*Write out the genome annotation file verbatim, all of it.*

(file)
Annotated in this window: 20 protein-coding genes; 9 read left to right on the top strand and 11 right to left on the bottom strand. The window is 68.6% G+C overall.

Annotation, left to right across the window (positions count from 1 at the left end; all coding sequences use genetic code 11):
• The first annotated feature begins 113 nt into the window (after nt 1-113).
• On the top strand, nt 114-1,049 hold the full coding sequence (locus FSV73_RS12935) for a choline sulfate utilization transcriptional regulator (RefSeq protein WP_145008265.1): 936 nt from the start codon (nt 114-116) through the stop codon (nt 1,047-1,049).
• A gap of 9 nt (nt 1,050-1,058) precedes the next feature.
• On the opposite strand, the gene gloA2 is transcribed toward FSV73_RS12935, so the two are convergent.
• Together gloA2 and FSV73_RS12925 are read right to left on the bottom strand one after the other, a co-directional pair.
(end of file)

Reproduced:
Annotated in this window: 20 protein-coding genes; 9 read left to right on the top strand and 11 right to left on the bottom strand. The window is 68.6% G+C overall.

Annotation, left to right across the window (positions count from 1 at the left end; all coding sequences use genetic code 11):
• The first annotated feature begins 113 nt into the window (after nt 1-113).
• On the top strand, nt 114-1,049 hold the full coding sequence (locus FSV73_RS12935) for a choline sulfate utilization transcriptional regulator (RefSeq protein WP_145008265.1): 936 nt from the start codon (nt 114-116) through the stop codon (nt 1,047-1,049).
• A gap of 9 nt (nt 1,050-1,058) precedes the next feature.
• On the opposite strand, the gene gloA2 is transcribed toward FSV73_RS12935, so the two are convergent.
• Together gloA2 and FSV73_RS12925 are read right to left on the bottom strand one after the other, a co-directional pair.